Drugs, the Press, and Congress

If you pay much attention to U.S. politics, you have probably heard that some aspects of our current situation can be compared to the Gilded Age in the late 19th century. The most commonly noted similarities are social problems and increasing wealth disparity. Of course, those two issues are generally related.

The end of the Gilded Age was concurrent with the beginning of the Progressive Era. This started about 1890 and continued a couple of decades into the 20th century. The Progressive Era was defined as a period of social activism and reform, attempting to solve the problems created by the Gilded Age.

I was researching advertising, traveling medicine shows and the patent medicines of the late 19th century when I was reminded, again, how seemingly disparate things can be connected.

Plenty of movies and TV shows about the U.S. during that period include scenes with traveling medicine shows. Wagons filled with bottles of tonics arrive in small towns or rural areas and the conman in charge gathers a crowd. Whether you wanted or needed (or could afford) help with any of your aches and pains, at least you would be entertained. And as has always been the case with conmen, they knew what the people wanted to hear and to believe.

An example of one of the print ads. Photo via Wikimedia Commons

These traveling medicine shows were one form of advertising for the various “medications” available. Advertisements for tonics of all types were a huge source of income for newspapers and magazines. It may have been a different time, but they also knew the value of branding, Their names were as well-known to their customers as the name of your favorite restaurant or car.

But there was a problem. Those bottles of tonics didn’t have a list of ingredients, and not just because the manufacturers were protecting their super secret recipe. Some of the ingredients were toxic and/or addictive. Consider that oft-repeated story about a certain brand of soda actually including cocaine.

Enter the free press. The reform-minded journalists of the Progressive Era were known as muckrakers, and they were investigating many of the social ills of the time. They would disguise themselves and go undercover, infiltrating asylums and big business, or anywhere else they felt the truth could be discovered and shared.

Those investigative journals drove positive reform in many ways. One of the many investigations was into deaths that were linked with various tonics. In 1905, Collier’s magazine published the expose shown in the photo below.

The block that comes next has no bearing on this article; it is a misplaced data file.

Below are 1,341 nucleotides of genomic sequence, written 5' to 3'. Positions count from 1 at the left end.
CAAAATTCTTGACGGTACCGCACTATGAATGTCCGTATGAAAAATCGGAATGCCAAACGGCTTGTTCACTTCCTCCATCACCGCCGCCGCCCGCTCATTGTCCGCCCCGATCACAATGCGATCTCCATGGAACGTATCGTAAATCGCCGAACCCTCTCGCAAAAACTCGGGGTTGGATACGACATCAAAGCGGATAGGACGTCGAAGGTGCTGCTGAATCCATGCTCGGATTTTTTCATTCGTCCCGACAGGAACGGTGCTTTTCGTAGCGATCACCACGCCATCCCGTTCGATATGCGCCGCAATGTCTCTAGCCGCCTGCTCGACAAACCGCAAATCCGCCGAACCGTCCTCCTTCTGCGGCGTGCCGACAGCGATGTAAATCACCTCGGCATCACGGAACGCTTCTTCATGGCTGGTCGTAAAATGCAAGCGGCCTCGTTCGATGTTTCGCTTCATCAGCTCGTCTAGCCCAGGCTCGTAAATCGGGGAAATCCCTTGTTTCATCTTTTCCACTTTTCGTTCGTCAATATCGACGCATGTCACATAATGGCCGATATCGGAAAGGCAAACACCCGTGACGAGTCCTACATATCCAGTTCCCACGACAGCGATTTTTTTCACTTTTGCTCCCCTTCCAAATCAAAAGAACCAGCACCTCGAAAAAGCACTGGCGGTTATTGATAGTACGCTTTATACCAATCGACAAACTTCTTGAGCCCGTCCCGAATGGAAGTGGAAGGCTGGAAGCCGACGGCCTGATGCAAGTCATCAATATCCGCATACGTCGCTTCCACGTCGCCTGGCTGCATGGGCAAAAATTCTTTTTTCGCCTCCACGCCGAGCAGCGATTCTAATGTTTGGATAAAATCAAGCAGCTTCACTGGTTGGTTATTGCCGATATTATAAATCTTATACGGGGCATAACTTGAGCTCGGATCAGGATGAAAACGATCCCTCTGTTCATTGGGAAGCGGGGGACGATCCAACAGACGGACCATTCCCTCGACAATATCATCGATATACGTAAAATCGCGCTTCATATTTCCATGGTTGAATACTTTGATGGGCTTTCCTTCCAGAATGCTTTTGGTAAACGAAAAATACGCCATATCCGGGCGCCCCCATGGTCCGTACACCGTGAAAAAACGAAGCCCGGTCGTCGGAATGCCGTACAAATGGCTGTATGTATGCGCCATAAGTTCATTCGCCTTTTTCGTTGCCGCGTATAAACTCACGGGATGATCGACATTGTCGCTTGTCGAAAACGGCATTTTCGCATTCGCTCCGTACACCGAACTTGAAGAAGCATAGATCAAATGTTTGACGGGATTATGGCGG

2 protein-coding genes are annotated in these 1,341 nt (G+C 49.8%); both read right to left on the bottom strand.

Display advertisement for Collier’s magazine’s coverage of the patent medicine fraud, culminating in “The Great American Fraud”, 23 December 1905. Photo via Wikimedia Commons

The Collier’s article alerted the public to the dangers of their medications, but didn’t stop the manufacturers from creating and selling those tonics.

Enter the 59th United States Congress. They passed, and President Theodore Roosevelt signed, the Pure Food and Drug Act of 1906. This didn’t solve everything, but was a solid beginning. It was mostly about blocking adulterated and mislabeled foods and drugs and was limited to interstate commerce. The products were subject to inspection, but the fines levied on businesses were small. However, all the products that did not pass inspection were subject to seizure and destruction, and that cost a lot more than the fines. Also, although the convictions didn’t necessarily cost the businesses much in fines, all those convictions were published. Consumers may not have all seen the original article, but they probably saw at least one of the convictions published.

Opening ceremonies of the 59th United States Congress, 2nd session, 1906, with Speaker Joseph Cannon presiding. Photo via Wikimedia Commons. This image is available from the United States Library of Congress’s Prints and Photographs division under the digital ID cph.3c21291.

The Progressive Era. Consumers are put in danger by a product sold to them by businesses aware of the danger. The free press steps up to expose the dangers and the businesses. Congress steps up to protect consumers by placing regulations on the manufacture and sale of the product. Easy peasy.

Random Bits of History

Sometimes I start to research a topic and decide, for a variety of reasons, not to do a full post. But some of those bits are still interesting, so I’ll share some of them with you.

Hat Trick

A hat trick is a term used in sports to signify the completion of three scores in a game. I watch soccer and a hat trick is three goals by the same player in one match. Three goals in hockey by the same player in one game, also a hat trick.

The term was first used in 1858 in regards to a cricket match. A player took three wickets with three consecutive deliveries. Yeah, I don’t know what that means, either. But it was special enough that the fans took up a collection to celebrate this great thing and great player and used the proceeds to buy the player a hat. Hat trick.

Muttiah Muralitharan bowls to Adam Gilchrist in a one-day international at Brisbane. Gilchrist went on to hit a centruy off 67 balls. Muralitharan finally bowled him for 122. (Yeah, I still don’t get it.) Photo via Wikimedia Commons.

Notre Dame

Construction on the cathedral Notre Dame in Paris began in 1163. Six centuries later, in 1793, while the French Revolution was reaching for liberty, equality and fraternity, Notre Dame was rededicated to the Cult of Reason (state-sponsored atheism). Many of the statues within were destroyed, and this beautiful church was used as a warehouse to store food and grain. Restoration didn’t begin until 1845, and now Notre Dame is visited by about 13 million people per year.

Notre Dame de Paris Altar. I’m an atheist, and I would never see this as a warehouse. Photo by Kurt Muehmel via Wikimedia Commons

The Great Viking Army

Since the late 1940s, carbon dating has been used to date things, like human bones, that contain organic material. Used on bones, this can affect the historical interpretation of archaeological finds.